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McLean body bestows its blessing on West Falls Church plan

WMATA aims to redevelop 24 prime acres into mixed-use campus

The McLean Citizens Association (MCA) on Feb. 1 signaled its support of plans by the Washington Metropolitan Area Transit Authority (WMATA) to redevelop 24 acres around the West Falls Church Metrorail station.

MCA’s supported WMATA’s rezoning request and, echoing a resolution the group passed in January, recommended incorporating into the Fairfax County Transportation Priority Plan 19 projects listed in the West Falls Church Active Transportation Study’s final report. Seven of those transportation projects deserve rapid funding, the resolution added.

The 440-line, 12-page resolution was lengthy even by MCA’s standards and featured myriad project details.

Robert Perito, chairman of MCA’s Planning and Zoning Committee, recalled how when he first moved to the area, he would have to wake up early to get a parking spot at the West Falls Church station in order to commute to work. But with the advent of Metrorail’s Silver Line, that station has gone from one of the busiest in the system to one of the least-used, he said.

To counter this outcome, WMATA sought a site-specific plan amendment from Fairfax County to allow mixed-use development around the station. The Board of Supervisors in 2021 approved the comprehensive-plan amendment, which MCA also supported.

The proposed development will replace about 800 under-used surface-parking spaces with a transit-oriented development, which will include streets and other infrastructure, an office building next to the Metro station, about 90 townhomes, 810 apartments and10,000 square feet of retail space.

The proposal features 2.5 acres of recreation area, including a half-acre dog park, quarter-acre children’s playground and a sports court. New bike lanes, pedestrian infrastructure, kiss-and-ride area and new bus stops would improve access to those amenities.

The applicant has proffered to pay Fairfax County Public Schools $14,956 for each projected student at the development and increase that contribution, if necessary, on a building-by-building basis as the residential structures are constructed.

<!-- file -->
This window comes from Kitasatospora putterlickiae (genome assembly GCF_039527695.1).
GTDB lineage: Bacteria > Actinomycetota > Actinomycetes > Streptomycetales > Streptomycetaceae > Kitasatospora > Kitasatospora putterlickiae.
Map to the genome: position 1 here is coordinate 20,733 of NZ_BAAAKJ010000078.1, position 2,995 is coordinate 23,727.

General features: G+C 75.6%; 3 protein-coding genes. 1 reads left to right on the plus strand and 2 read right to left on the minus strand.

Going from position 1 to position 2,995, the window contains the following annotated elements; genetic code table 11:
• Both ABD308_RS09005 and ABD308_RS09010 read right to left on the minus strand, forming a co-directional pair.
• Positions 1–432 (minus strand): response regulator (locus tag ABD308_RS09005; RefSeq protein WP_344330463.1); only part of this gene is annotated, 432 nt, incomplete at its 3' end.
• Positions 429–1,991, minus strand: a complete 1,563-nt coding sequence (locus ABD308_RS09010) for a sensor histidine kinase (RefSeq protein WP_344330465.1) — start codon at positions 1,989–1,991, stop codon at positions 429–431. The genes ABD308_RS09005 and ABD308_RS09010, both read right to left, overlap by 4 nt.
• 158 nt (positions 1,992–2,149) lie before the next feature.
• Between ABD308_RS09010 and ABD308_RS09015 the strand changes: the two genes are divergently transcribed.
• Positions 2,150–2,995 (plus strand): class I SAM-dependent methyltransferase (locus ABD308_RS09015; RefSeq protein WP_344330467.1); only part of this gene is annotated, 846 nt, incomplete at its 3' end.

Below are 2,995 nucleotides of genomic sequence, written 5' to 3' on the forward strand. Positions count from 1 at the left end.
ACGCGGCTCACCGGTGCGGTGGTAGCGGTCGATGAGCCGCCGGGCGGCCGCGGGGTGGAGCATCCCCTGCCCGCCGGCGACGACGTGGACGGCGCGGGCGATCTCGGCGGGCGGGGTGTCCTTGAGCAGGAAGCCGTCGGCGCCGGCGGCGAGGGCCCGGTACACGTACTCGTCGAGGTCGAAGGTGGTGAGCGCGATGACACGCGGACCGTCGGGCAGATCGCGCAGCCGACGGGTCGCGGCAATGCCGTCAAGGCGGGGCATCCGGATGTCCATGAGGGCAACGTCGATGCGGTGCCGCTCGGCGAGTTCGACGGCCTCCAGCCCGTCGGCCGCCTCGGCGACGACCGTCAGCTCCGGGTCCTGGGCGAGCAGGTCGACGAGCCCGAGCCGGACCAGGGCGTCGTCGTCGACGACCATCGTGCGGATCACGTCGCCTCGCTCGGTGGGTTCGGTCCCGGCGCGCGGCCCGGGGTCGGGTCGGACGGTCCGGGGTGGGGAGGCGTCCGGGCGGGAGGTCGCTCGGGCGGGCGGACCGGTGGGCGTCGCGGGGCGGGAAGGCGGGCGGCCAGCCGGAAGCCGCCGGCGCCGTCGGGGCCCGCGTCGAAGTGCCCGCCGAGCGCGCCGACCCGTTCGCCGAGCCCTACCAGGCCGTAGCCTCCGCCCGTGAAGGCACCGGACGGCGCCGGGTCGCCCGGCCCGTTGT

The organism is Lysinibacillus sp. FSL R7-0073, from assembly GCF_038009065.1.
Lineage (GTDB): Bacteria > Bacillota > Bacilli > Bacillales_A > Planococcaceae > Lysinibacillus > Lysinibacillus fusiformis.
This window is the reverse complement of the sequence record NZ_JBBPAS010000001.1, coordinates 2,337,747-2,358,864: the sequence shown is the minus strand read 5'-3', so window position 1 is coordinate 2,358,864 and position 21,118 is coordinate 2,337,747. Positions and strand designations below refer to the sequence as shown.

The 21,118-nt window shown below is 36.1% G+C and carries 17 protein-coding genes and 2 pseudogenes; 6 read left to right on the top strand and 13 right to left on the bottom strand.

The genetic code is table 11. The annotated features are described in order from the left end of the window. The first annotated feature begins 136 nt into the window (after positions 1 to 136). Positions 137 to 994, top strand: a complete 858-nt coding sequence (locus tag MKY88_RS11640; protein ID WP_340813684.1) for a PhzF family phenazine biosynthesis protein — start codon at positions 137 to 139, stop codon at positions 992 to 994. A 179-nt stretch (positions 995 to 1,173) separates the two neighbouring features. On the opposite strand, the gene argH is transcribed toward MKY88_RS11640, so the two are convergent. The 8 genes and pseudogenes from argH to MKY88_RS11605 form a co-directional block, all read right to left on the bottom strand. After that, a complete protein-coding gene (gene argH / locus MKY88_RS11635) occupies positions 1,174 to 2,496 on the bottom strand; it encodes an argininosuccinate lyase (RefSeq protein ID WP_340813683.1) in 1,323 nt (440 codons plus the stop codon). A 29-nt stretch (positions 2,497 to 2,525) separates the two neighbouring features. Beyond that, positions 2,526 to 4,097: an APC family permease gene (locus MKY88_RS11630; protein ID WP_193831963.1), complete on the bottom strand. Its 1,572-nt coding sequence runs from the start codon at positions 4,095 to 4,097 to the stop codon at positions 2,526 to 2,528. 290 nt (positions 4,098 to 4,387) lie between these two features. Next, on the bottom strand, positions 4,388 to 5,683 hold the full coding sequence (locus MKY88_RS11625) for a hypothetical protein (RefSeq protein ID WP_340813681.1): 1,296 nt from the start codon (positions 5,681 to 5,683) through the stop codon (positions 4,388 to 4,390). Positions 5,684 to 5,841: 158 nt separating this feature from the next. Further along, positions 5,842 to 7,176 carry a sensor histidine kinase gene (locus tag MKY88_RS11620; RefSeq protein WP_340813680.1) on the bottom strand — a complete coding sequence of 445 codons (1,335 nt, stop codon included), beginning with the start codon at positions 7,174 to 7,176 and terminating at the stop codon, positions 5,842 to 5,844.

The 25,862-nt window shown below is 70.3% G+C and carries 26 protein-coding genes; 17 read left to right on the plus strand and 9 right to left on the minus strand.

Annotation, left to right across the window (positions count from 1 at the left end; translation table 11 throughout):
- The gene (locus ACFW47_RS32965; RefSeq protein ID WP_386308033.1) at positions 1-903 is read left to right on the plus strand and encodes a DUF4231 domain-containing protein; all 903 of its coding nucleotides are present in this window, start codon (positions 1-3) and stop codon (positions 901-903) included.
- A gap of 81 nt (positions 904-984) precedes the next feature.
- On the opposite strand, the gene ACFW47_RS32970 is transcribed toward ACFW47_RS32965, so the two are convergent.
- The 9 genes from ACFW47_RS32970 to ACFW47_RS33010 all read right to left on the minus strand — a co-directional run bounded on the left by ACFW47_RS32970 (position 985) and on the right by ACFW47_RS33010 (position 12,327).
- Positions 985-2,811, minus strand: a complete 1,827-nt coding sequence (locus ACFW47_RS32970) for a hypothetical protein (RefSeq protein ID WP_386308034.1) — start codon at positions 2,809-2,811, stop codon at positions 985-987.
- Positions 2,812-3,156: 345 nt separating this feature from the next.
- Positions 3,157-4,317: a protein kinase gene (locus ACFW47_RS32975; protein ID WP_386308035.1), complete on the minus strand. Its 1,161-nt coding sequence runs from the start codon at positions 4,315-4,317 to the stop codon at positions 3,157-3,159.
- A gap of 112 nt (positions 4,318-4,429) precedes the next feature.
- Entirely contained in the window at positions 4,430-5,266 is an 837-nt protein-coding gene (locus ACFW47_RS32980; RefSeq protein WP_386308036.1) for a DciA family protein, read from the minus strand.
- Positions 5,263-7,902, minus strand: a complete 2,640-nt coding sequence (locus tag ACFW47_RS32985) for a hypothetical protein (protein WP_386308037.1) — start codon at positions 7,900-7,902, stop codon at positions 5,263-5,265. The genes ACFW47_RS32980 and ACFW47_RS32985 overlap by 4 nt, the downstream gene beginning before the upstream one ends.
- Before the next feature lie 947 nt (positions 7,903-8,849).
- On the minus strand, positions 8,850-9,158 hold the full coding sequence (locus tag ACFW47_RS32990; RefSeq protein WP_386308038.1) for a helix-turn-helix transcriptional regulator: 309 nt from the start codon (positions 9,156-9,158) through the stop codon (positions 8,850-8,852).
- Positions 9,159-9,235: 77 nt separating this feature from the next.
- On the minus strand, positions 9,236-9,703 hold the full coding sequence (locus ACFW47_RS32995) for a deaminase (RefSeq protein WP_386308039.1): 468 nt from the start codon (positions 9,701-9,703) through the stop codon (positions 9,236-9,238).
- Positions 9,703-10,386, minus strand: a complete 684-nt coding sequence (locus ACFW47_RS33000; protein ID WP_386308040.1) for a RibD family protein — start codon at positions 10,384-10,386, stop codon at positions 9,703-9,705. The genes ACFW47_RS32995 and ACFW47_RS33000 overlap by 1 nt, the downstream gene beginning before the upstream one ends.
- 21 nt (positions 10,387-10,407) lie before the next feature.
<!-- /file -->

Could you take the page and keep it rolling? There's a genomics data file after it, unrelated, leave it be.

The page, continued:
MCA’s resolution expressed concern about how high-density development at the site might cause school overcrowding. While enrollment projections for the next few years show some nearby schools will be under-capacity, MCA in the past has urged the school system to evaluate how it derives those figures.

The only element of MCA’s resolution that generated sustained debate concerned the applicant’s proposal to provide a total of 1,095 parking spaces instead of 1,781 as required by current county rules.

This would include 0.75 spaces per multi-family residential unit, or 0.9 if the Board of Supervisors balked.

“MCA believes that Fairfax County needs to pay particular attention to the applicant’s proposed reductions in off-street parking for multi-family structures and the possibility that this could create overflow parking in additional neighborhoods,” Perito said.

Glenn Harris, who chairs MCA’s Transportation Committee, agreed and said that instead of urging the county to review the proposed parking ratios, the onus should be on the developer to show why 0.75 spaces per multi-family unit would be sufficient to avoid spillover parking.

The county requires high-density developments in Tysons near Metrorail stations to provide one parking space per multi-family unit, Harris said.

“To go to a 0.75 minimum, to my mind, is pretty radical,” he said, but added that county officials are considering reduced requirements under the Parking Reimagined initiative now being drafted.

MCA board members approved the resolution with parking amendments suggested by Harris.

MCA’s resolution pertained to WMATA’s parcel, but there also are adjacent developments at a former Virginia Tech property, now called Converge, and a city of Falls Church site, where the former George Mason High School had been located.

The Fall Church project already is under construction, WMATA’s would come next and the Converge initiative is running about a year behind that, Perito said. Converge representatives will give a presentation at the Feb. 21 meeting of MCA’s Planning and Zoning Committee.